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Visiting the Barnes Foundation was always high on my list of things to do during my next visit to Philadelphia. Unfortunately, I still haven’t managed to make it to Philadelphia—and as of the end of June, the Barnes collection is no longer on view in its legendarily eccentric digs in suburban Merion. A high-profile court ruling a few years ago allowed the cash-strapped Barnes to move to a new location on Benjamin Franklin Parkway in downtown Philadelphia, meaning that all those Renoirs and Cezannes and Picassos will be easier for most audiences to see. But convenience comes at a cost: those who opposed the move rightly argue that the particular ambiance of the Merion location was what made the Barnes collection so special, and even if the works in the new location are hung the same way Dr. Barnes arranged them in the old one, things just won’t quite be the same.

Which is why we should be grateful to the New York Times for at least attempting to preserve a bit of the Barnes as it was in an interactive feature than went online earlier this week. The Times’ virtual version of the Barnes allows visitors to tour four rooms of the Merion building and zoom in on selected works while listening to narration by NYT arts reporter Randy Kennedy. Sure, it might be an even more alien way of looking at the works than Dr. Barnes intended, but for now it’s the next best thing to being there—especially since there’s no “there” there anymore.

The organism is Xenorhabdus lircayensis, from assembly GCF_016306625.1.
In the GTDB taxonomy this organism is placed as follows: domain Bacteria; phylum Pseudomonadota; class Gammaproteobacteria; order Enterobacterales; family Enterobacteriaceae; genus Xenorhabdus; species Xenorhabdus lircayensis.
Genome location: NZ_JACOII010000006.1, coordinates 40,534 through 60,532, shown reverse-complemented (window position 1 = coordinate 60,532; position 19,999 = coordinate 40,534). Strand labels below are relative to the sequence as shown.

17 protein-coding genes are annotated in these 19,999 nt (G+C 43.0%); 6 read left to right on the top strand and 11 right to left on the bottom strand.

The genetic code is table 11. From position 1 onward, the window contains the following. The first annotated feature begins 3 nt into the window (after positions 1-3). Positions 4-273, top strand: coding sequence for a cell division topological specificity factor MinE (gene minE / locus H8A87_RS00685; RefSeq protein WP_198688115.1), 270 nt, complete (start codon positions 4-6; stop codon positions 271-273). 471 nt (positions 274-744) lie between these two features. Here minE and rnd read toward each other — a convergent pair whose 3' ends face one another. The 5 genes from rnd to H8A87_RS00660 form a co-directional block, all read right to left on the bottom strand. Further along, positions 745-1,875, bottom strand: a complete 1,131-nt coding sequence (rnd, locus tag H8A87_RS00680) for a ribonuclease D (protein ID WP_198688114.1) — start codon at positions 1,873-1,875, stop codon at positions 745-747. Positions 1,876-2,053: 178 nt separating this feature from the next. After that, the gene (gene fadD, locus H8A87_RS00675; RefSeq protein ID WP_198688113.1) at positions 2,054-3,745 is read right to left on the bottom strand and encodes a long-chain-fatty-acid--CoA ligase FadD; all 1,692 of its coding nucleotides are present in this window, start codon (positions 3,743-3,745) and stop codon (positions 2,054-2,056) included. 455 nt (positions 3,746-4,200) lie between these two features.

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John d'Addario

John D’Addario is a veteran blogger (since 1996), adjunct professor of arts administration at the University of New Orleans, professional arts educator, photographer and man of the world. You can visit...

One reply on “Touring The Barnes Foundation That Was”

  1. I found this link earlier today. I was also sad to hear that the collection was being moved. I had heard of the Barnes before, and I thought it was an interesting concept. Some people in the NYTimes comment section complain about the unrelated bits of metal above the paintings, but I think they’re awesome. The whole collection was just unique as a unit.

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